In the wake of The Dark Knight Returns and Watchmen Rick Veitch was an early adopter of deconstructing superhero archetypes. Unlike others who switched tack on the basis that there was always some deconstruction in their approach to superheroes, Veitch was both more creative and more vicious. Unfortunately, this third set of musings (after The One and Brat Pack) lacks the coherency of his earlier efforts, which is a pity as The Maximortal also presents a heartfelt exploration of DC’s disgraceful exploitation and neglect of Superman’s creators Jerry Siegel and Joe Shuster.

Much parodying of the Superman origin story occurs over the opening chapter when an elderly Mid-West couple in 1918 are in the vicinity of a space egg that lands on Earth, freeing the infant within. Unlike the homely and comforting Superman that developed at DC, however, we have a cruel and capricious beast, yet one rapidly locked away and only released under controlled conditions to serve a specific purpose. That runs in parallel to the story of two naive nineteen year olds who sign away their creation True-Man to a shady comic company.

Veitch’s palpable anger at the way Superman’s creators were exploited is powerful, and he creates a viable pathos when his attention is on them. He works in many details associated with Superman along with other nods to comics history, yet right from the start Veitch hangs a mighty millstone around his neck. For seemingly no other reason than having the freedom to do so, there’s a sniggering descent down to the scatological at every opportunity, beginning with the creation of a sort of shamanistic visionary shortly after the alien arrives on Earth. Thereafter Veitch never spurns an opportunity for a joke about shit. If there’s a point to it, it’s buried so deep it never emerges.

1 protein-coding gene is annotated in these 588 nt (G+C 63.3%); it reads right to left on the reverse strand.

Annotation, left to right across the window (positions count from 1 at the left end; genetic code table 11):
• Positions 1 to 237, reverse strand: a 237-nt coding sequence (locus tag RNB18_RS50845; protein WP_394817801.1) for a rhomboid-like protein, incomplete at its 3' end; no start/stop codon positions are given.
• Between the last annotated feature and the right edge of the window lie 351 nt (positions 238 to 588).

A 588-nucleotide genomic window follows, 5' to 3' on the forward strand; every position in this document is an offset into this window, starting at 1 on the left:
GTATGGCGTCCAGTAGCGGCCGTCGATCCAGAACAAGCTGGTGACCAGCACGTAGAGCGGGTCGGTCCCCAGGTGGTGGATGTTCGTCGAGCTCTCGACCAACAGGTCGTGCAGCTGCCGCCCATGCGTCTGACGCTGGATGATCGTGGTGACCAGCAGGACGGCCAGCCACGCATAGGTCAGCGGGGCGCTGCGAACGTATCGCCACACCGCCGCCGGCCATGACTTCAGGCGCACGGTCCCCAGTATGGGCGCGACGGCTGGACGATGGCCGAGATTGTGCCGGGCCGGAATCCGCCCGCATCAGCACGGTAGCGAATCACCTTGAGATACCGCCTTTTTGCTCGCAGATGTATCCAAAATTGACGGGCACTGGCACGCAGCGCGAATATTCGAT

The final chapter makes an attempt to explain the inexplicable, but so much leading up to it has been vague and undefined, and while intended as the opening salvo for further exploits, these never appeared. Novelist Michael Chabon would later settle on Siegel and Shuster’s story for a more staid but infinitely more effective discussion of their predicaments in The Amazing Adventures of Kavalier and Clay.